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  • Born

    3 January 1919

  • Born In

    Lincoln Square, Manhattan, New York, New York, United States

  • Died

    12 April 1963 (aged 44)

Herbie Nichols (January 3, 1919 – April 12, 1963), was an American jazz pianist and composer. Obscure during his lifetime, he is now highly regarded by many musicians and critics.
Herbie was born in New York City. During much of his life he was forced to take work as a Dixieland musician instead of playing the types of jazz he preferred. He performed originally in bop groups, but is best known today for his own highly original compositions, program music which combines bop, Dixieland, and West Indian music with harmonies derived from Erik Satie and Béla Bartók.
His first known work was with the Savoy Sultans in 1937, but he did not find performing at Minton's Playhouse a few years later a very happy experience. The competitive atmosphere of that scene did not suit his personality. He did though become friends with fellow pianist Thelonious Monk, even if his own critical neglect would be more enduring.
From about 1947 he persisted in trying to persuade Blue Note Records producer to sign him up. He finally recorded for Blue Note in 1955 and 1956, which led to the issue of three albums. Other tracks from these sessions were not issued until the 1980s. His tune "Serenade" had lyrics added, and as "Lady Sings the Blues" became firmly identified with Billie Holiday. In 1957 he recorded his last album for Bethlehem Records. All of his recordings as leader have been released on CD.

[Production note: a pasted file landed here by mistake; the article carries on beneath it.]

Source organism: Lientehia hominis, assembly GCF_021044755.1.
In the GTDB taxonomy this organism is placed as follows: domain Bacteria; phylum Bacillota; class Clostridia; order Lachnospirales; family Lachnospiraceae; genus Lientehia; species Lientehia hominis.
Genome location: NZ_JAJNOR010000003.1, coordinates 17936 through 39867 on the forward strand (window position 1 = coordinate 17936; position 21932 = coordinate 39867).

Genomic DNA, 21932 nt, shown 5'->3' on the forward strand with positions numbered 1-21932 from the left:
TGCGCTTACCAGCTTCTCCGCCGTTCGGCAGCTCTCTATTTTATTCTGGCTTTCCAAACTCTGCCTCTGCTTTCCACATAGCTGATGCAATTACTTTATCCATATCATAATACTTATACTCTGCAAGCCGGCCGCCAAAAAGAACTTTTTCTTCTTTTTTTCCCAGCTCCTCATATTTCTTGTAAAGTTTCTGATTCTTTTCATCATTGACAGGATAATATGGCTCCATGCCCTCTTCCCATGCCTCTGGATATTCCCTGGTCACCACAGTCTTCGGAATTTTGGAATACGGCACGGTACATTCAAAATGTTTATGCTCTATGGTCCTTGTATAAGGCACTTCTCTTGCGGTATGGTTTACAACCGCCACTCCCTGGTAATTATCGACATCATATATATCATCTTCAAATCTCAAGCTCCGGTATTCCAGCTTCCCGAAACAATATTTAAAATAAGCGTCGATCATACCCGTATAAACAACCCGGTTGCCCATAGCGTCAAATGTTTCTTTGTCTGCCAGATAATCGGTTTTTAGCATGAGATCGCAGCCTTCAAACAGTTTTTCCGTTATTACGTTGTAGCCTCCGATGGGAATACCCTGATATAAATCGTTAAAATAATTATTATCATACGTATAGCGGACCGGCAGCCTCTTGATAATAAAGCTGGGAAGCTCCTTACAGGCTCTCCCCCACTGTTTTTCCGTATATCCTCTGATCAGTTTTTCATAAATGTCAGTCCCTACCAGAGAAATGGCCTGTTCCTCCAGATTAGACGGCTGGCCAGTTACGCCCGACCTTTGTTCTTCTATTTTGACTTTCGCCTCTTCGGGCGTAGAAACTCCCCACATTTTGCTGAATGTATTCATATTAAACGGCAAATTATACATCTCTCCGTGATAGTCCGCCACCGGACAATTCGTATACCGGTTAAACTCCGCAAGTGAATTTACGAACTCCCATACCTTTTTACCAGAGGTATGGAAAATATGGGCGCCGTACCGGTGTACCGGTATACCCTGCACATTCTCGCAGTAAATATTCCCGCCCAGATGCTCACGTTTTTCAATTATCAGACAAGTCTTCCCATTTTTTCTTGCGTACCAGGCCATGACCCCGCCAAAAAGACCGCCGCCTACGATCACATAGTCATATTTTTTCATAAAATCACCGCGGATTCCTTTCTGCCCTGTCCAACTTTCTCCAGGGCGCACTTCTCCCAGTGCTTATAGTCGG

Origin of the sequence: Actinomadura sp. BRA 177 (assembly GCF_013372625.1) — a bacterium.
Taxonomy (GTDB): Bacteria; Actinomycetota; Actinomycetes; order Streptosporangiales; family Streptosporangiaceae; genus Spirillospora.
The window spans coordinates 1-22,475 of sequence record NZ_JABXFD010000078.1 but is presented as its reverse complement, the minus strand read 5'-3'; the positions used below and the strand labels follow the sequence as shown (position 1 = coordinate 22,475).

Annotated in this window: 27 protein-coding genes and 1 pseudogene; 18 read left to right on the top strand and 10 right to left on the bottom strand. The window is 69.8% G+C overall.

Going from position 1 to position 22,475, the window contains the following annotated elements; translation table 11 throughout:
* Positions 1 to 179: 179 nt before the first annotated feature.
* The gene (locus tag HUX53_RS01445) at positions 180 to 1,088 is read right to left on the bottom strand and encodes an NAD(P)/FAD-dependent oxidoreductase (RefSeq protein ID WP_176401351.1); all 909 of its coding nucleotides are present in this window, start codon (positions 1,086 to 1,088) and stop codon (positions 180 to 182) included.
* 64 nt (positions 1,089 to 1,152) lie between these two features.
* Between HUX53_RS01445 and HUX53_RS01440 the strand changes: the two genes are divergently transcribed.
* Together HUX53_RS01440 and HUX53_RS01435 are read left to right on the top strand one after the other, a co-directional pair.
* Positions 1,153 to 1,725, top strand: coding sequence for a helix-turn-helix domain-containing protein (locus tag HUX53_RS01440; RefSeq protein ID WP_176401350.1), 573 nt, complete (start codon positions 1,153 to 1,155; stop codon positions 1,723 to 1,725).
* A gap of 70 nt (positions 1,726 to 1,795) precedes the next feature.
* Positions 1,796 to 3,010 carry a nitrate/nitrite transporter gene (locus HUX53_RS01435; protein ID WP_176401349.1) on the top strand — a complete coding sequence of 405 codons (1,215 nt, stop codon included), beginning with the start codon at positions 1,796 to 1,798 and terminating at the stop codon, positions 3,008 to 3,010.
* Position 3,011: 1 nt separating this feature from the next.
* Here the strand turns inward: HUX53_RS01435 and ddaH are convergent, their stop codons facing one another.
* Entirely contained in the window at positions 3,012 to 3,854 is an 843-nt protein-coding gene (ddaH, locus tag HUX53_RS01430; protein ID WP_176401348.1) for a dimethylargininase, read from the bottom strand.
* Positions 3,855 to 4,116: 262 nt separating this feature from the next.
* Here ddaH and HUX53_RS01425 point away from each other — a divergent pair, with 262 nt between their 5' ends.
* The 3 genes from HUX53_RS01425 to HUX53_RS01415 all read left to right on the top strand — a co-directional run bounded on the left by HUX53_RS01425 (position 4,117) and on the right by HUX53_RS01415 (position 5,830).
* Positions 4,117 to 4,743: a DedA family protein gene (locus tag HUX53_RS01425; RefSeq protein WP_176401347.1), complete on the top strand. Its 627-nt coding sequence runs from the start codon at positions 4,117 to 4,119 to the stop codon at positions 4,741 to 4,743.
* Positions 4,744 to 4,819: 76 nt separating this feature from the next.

Nichols died from leukemia at the age of 44.
In recent years his music has been most energetically promoted by Roswell Rudd, who worked with Nichols in the early 1960s. Rudd has recorded or programmed at least three albums featuring Nichols' compositions, including The Unheard Herbie Nichols (1996). A New York group, the Herbie Nichols Project (part of the Jazz Composers' Collective) has recorded three albums largely dedicated to unrecorded Nichols' compositions, many of which Nichols had deposited in the Library of Congress.

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